It goes without saying (but I am going to say it anyway) that a lot has happened since I last updated this blog.
Coronavirus took off in a way that I am not sure any of us expected. Entire countries are shut down and the world is in some weird limbo between freaking out and finding greater global connection than we have ever experienced.
At the beginning of this week I was feeling like many of us do at the start of a new goal. I was full of excitement and dreaming of the possibilities.
The program seemed fool proof. I just have to walk more, follow an intermittent fasting protocol I have done in the past, and eat gut-friendly foods.
By the second day the reality settled in. The second day. Talk about feeling defeated.
As you can see from the image, Monday stadted strong but as the days went by my step count declined. I found myself laying in bed feeling like I really couldn't get up, and this was better for me. This wasn't the only thing going through my mind though.
In my last post I mentioned that I had 2 weeks until my next period. Well... that was false. I am in the final few days before my next period.
If you know me, you know that I do a lot of research. If I feel a new feeling, or find a new weakness, or experience a certain food sensitivity, I then obsess over it. Last year when I had some serious hormonal issues, I did a deep dive into all things menstrual cycle and female hormones. In this research I discovered that in those 5-10 days before a period, the body and mind will naturally want to nest. It is a time of organizing and preparing the body for the period.
So as soon as I realized that I was mistaken about what time of the month it was for me, I realized that what my body would crave most is nesting. So I gave myself permission to nest. When I found the energy I would go for walks and get fresh air. And something amazing happened.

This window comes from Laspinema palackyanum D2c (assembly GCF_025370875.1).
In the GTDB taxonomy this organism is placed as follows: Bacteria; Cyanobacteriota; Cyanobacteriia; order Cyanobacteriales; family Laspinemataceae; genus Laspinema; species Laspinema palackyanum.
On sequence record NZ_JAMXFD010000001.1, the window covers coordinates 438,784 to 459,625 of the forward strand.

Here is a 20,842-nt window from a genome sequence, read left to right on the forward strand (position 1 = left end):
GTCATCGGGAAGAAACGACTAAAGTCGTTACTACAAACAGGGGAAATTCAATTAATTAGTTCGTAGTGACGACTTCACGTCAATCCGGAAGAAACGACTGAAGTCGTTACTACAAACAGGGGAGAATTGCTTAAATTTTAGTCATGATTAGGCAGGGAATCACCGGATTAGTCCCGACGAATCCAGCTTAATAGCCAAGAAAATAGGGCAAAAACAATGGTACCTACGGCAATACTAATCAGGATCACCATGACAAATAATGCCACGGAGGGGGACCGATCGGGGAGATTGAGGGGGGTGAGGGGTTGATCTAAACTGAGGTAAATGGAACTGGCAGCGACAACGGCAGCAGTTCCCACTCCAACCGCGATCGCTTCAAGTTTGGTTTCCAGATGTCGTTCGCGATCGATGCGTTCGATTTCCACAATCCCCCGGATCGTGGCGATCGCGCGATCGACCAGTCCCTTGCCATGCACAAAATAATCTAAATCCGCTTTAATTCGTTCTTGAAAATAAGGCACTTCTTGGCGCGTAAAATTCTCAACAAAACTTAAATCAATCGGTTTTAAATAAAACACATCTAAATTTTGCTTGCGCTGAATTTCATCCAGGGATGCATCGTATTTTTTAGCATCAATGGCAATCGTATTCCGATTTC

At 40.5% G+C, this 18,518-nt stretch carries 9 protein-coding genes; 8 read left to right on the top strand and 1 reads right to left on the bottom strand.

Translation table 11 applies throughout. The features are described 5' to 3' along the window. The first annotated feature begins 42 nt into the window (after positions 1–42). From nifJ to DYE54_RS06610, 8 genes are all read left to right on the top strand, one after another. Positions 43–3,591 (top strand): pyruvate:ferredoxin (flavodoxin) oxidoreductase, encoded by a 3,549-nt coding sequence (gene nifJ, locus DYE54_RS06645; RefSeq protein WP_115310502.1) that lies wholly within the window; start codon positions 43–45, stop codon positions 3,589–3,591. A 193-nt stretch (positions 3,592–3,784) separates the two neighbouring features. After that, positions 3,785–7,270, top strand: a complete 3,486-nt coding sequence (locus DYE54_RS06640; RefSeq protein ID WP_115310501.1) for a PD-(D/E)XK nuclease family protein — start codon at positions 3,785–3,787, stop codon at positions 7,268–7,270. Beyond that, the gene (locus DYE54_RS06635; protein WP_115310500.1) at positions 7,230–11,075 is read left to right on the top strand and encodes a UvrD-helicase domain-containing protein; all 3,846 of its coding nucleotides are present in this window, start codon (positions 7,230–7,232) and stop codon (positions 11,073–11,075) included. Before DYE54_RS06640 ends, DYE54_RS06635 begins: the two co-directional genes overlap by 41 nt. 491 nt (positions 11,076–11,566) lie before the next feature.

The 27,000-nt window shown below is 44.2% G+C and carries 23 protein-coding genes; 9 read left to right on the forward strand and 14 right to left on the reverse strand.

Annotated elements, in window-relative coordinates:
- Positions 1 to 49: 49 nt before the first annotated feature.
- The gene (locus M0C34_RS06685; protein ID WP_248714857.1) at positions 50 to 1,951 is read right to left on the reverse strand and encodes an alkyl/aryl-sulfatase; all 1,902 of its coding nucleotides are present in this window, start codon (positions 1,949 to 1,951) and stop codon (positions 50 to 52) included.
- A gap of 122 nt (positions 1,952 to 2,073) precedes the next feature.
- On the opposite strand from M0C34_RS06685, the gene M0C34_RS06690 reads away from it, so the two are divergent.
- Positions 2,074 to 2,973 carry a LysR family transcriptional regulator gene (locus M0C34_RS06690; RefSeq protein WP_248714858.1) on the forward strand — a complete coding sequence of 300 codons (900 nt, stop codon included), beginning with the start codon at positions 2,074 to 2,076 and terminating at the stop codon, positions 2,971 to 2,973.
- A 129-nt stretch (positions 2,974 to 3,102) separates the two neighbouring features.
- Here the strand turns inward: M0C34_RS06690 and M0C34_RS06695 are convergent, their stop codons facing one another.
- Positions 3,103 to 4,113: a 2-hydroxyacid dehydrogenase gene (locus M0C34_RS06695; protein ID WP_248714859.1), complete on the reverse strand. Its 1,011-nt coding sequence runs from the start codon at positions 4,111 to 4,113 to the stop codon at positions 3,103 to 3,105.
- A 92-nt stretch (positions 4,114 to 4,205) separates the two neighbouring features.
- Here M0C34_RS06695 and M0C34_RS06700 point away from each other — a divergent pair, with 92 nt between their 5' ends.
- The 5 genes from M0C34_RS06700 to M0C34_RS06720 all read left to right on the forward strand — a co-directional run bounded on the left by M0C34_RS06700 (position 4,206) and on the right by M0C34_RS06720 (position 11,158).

Listening to the nesting instinct
Instead of forcing myself to work really hard and push through those nesting feelings, I took each day slowly. I got done only what I needed to get done, and the rest of my time was spent feeling cozy.
I think I mentioned this in my last post, but the Thursday before each period is typically a crazy day for me. It feels like someone else has control of my body and thoughts and there's no rescuing me.
Well this week was very different. Although I felt low energy and tired Monday - Wednesday, by Thursday I actually felt really energetic. I went to the gym and had a great workout. I made myself really great food. I got a lot of work done. I had the energy to be social and to be pleasant while I was being social (not to say I am ever unpleasant, but I felt like I could give more of myself to my friends).
As I write this (Friday) I am feeling very energetic and positive.
The simple act of listening to my body has rewarded me with a much more steady approach to my period. My cravings also aren't out of control. With that said I did have a few cravings on Tuesday night, which I gave into, but since then my appetite has been pretty steady.
Week 1 Progress
Okay so despite some of the setbacks, there has been progress this week. I have already mentioned the general progress in my mental and emotional stability, but there are other areas of progres I want to touch on.